Crowdfunding can bring us some amazing things. I certainly never anticipated that I’d be reading the autobiography of Richard Jobson, frontman for Scottish punk band The Skids, but here I am with a copy of Into the Valley — and in hardcover, no less, thanks to Wymer Publishing and a successful Pledgemusic campaign.

For those who are familiar with the minutiae of late ‘70s and early ‘80s UK punk rock, The Skids are a fairly familiar band. Their first LP, Scared to Dance, brought the hit from which Jobson’s book draws its name, along with the title track and “The Saints Are Coming,” which found itself being revived by U2 and Green Day post-Katrina (the less said of its inclusion in the trailer for Boondock Saints 2, the better).

Jobson’s songwriting partner, Stuart Adamson, would eventually leave The Skids to form Big Country, who would go onto even greater fame, and The Skids would fold after the release of their fourth album, Joy. The Skids would go on to reform about ten years ago — minus Adamson, who passed in 2001 — and record a new album, Burning Cities, which was released earlier this year.

Jobson tells the story of how he grew up in a Scottish mining town, with a rough childhood, only to become part of this band which — while never quite breaking through in the States — would go on to massive UK success. He tells it in his own words, quite literally, as stated in Into the Valley’s preface:

“I didn’t write this story in the conventional way of sitting down with pen and paper, or even in front of a keyboard, typing it. Instead I spoke it. I just talked as the thoughts came into my head and that should be evident in the reading style.”

It is. Jobson’s autobiography is like reading transcriptions of someone telling a story into a recorder. Some editing, someone asking follow-up questions, or some combination of the two would’ve really helped at points, but given the emotional honesty and candor of what Jobson says, it might’ve resulted in some second-guessing and left Into the Valley as a less forthright read.

The real appeal of Jobson’s book is that he’s looking at these stories from a 40-year remove, but with the memory of the emotions and thoughts he had at the time. It’s rare that an autobiography will acknowledge both the emotions of the time and the logical analysis of what was, in retrospect, hasty or foolish decision-making.

Jobson’s also not hesitant to call former drummer Rusty Egan a motormouth or to admit that when he hears “Arena,” he’s reminded of the headspace he was when he wrote it, and the irony being that he’s still alive, while Stuart Adamson’s the one who committed suicide, and that he “can’t really make sense of that at all.”

Into the Valley is a rough-hewn book, but the story of The Skids, and Jobson’s unique perspective make it a distinctly interesting read for anyone looking to find out more about the early days of punk rock, and how it transmuted into major label New Wave.

Also tied into punk rock, New Wave influences, and coal mining towns is We Are The Clash: Reagan, Thatcher, and the Last Stand of a Band That Mattered, by Mark Andersen and Ralph Heibutski, from Akashic Books. The story of the “New Clash,” the band which existed following the ouster of original drummer Topper Headon and original guitarist Mick Jones from The Clash.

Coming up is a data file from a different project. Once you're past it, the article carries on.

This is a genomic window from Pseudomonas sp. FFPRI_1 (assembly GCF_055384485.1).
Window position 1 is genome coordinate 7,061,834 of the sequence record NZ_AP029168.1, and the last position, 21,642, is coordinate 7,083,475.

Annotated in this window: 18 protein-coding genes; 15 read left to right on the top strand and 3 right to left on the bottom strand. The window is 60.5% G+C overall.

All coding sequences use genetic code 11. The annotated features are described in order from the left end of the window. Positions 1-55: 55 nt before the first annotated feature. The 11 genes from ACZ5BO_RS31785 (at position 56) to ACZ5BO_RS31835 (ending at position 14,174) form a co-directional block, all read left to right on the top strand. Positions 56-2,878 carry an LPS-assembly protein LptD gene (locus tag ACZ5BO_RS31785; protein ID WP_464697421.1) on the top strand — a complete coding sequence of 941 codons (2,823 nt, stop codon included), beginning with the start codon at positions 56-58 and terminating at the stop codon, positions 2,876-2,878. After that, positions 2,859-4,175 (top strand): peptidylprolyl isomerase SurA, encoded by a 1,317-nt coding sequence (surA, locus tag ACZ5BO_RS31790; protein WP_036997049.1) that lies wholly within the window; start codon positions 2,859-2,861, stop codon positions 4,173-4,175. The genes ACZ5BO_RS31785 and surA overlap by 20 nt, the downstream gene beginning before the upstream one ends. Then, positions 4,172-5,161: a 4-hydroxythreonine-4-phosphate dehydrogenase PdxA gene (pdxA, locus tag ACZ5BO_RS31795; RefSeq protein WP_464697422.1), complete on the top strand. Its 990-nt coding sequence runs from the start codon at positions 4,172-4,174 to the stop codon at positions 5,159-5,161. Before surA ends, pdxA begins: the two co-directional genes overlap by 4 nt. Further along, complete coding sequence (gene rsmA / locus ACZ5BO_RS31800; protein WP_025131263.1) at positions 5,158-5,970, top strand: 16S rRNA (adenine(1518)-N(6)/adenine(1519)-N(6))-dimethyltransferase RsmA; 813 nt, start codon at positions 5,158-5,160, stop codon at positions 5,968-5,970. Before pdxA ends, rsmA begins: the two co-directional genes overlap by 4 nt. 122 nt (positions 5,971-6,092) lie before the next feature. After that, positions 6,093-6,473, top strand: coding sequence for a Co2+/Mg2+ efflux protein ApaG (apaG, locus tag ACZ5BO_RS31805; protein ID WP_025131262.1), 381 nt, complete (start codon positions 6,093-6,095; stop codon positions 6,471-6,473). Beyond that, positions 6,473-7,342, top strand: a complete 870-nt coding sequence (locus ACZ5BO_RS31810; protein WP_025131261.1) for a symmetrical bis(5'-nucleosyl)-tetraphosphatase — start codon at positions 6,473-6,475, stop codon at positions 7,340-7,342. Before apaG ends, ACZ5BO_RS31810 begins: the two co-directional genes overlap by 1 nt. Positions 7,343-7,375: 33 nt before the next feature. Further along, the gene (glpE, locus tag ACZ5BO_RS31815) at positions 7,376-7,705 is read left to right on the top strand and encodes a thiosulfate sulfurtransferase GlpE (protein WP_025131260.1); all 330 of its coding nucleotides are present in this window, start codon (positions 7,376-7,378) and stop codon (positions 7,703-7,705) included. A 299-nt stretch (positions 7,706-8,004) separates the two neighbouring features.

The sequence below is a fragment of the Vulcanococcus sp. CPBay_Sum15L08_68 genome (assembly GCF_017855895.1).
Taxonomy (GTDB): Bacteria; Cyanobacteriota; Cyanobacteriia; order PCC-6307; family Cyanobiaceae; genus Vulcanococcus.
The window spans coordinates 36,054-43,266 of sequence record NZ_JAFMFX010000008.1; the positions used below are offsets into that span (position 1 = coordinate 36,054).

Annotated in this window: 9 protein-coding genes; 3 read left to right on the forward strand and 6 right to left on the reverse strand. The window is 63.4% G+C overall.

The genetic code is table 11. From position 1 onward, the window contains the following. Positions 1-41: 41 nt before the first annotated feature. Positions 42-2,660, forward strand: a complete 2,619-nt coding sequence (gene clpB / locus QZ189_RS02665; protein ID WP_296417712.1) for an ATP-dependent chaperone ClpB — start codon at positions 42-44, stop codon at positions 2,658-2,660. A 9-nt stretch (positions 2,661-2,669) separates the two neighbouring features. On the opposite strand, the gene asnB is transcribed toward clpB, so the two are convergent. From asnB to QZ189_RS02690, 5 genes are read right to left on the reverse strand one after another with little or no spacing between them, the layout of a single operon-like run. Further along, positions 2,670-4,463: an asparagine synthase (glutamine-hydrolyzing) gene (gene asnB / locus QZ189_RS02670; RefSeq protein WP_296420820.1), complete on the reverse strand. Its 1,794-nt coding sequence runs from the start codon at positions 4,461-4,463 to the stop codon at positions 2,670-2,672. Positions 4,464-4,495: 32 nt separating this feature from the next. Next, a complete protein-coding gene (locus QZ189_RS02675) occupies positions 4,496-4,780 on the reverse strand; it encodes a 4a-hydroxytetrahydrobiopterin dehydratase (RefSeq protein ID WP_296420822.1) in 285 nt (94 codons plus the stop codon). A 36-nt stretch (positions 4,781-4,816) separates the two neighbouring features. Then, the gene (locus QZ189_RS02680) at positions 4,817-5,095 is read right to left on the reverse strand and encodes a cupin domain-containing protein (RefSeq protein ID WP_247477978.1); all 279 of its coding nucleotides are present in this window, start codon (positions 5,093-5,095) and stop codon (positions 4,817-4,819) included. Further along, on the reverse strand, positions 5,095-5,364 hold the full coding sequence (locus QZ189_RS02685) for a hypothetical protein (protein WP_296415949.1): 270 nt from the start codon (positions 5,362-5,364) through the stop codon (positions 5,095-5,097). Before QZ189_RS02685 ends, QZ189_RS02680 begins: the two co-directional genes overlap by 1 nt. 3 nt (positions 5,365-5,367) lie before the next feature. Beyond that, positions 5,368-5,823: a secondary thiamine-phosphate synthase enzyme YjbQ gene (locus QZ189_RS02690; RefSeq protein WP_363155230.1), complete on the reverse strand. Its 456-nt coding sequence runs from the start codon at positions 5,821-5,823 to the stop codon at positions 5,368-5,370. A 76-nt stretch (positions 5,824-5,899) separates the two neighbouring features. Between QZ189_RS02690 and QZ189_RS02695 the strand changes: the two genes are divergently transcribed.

As the authors state early on, when a massive, career-spanning collection of all The Clash albums was released as a box set called Sound System in 2013, it excluded the band’s final album, Cut the Crap. This book is an attempt to showcase the fact that The Clash was a legitimate, valuable act after Headon and Jones were replaced by drummer Pete Howard and guitarists Nick Sheppard and Vince White.

Thanks to what must’ve been exhaustive research into contemporary bootleg recordings of live shows and articles chronicling the audience response to the performances, Andersen and Heibutski provide intensely-detailed evidence that this was a band which was firing on all cylinders — especially in a live setting — almost until the very end.

Tied into it all is the political climate both in the UK and the United States, courtesy of the rise of Margaret Thatcher and Ronald Reagan, respectively. Much is made of coal strikes, labor battles, and how the political climate of the time was mirrored by the inner turmoil of the band itself, which may or may not have been able to accurately and effectively respond to what was going on in the world around them.

We Are The Clash is a dense read. There’s a lot of political information to take in, as well as reading about a four-year period of a major band, very rarely ever spoken of, except derisively. The fact that this was a major label, festival headlining act, and that they went on a two-week busking tour of the UK, and this is the first I’ve ever read about it beyond a one-line Wikipedia mention is a testament to how deep these authors go, because they give it thirty magical pages.

Seriously: if nothing else, track down We Are The Clash and read Chapter Eight, “Movers and Shakers Come On.” It will reaffirm any fandom you might’ve once lost for The Clash, and for those who’ve ever doubted them or considered them “corporate punk,” it’ll give you fresh eyes on the band. It’s fucking magical.

These two books reveal far different perspectives on punk rock than so many of the books which have come before, and the sheer novelty alone would be more than enough to make Into the Valley or We Are The Clash compelling reads. The fact that both books are well-written and insightful makes them worth owning.

Into the Valley is available from Wymer Publishing.

We Are The Clash is out July 3 from Akashic Books.